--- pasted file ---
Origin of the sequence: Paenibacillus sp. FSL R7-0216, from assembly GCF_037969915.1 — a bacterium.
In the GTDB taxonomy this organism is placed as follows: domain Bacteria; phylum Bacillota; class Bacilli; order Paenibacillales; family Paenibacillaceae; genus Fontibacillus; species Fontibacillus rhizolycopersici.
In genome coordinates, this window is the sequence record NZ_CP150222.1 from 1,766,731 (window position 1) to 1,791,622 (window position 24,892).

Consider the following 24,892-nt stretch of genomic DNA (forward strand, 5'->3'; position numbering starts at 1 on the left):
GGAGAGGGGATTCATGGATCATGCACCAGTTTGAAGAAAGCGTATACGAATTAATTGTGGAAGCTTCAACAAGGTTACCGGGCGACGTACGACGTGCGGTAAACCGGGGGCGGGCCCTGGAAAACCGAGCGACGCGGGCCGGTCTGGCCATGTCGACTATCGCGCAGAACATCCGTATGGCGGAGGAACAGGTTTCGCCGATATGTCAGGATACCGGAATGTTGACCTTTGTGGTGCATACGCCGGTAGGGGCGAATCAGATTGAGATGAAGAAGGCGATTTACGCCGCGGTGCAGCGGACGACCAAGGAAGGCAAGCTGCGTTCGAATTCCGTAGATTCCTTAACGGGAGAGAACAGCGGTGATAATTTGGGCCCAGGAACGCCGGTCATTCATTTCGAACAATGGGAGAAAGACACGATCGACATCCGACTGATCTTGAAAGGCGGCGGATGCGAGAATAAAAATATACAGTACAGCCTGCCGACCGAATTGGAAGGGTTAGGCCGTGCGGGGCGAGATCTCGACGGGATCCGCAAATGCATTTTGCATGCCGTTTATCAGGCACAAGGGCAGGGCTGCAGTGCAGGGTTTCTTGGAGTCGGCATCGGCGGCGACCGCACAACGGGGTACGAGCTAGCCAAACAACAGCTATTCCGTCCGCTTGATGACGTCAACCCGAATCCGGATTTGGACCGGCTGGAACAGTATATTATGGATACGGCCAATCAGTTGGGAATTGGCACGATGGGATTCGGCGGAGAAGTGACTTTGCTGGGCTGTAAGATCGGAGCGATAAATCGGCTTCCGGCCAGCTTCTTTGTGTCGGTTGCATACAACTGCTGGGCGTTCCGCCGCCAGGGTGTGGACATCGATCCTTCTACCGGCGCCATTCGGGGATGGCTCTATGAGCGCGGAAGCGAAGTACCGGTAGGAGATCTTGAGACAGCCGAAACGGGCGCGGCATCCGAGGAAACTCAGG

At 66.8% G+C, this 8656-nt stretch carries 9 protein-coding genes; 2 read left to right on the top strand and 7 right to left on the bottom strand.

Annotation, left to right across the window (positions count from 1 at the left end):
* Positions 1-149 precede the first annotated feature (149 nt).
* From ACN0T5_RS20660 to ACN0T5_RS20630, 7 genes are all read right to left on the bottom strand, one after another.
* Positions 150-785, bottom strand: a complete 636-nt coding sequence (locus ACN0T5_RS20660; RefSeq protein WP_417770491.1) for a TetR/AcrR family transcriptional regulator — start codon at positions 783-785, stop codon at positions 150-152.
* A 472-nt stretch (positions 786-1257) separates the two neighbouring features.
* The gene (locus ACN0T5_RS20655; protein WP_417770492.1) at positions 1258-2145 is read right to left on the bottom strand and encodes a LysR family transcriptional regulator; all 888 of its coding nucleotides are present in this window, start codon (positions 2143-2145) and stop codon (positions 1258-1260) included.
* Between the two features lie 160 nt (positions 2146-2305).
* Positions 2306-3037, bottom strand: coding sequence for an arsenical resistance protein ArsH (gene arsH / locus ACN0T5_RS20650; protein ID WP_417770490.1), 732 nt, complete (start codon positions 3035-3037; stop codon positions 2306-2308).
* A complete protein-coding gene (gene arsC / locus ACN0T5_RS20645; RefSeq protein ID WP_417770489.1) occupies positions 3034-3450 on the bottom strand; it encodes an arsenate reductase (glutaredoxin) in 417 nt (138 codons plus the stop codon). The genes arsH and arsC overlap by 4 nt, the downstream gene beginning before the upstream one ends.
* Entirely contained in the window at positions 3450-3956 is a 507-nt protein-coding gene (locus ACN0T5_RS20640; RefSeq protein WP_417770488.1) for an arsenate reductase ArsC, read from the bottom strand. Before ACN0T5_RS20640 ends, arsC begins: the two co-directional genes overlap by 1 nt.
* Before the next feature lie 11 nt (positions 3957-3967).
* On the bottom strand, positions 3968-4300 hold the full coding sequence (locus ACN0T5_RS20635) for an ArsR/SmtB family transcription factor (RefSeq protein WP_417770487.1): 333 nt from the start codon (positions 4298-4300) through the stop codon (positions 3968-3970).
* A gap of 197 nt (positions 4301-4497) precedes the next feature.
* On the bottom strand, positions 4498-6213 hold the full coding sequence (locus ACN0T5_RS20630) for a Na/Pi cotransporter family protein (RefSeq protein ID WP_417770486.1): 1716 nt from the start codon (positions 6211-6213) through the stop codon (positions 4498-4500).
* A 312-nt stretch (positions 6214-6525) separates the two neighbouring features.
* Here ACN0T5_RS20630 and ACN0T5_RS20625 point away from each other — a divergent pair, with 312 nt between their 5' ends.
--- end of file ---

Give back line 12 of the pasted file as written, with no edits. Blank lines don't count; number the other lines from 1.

* The gene (locus ACN0T5_RS20655; protein WP_417770492.1) at positions 1258-2145 is read right to left on the bottom strand and encodes a LysR family transcriptional regulator; all 888 of its coding nucleotides are present in this window, start codon (positions 2143-2145) and stop codon (positions 1258-1260) included.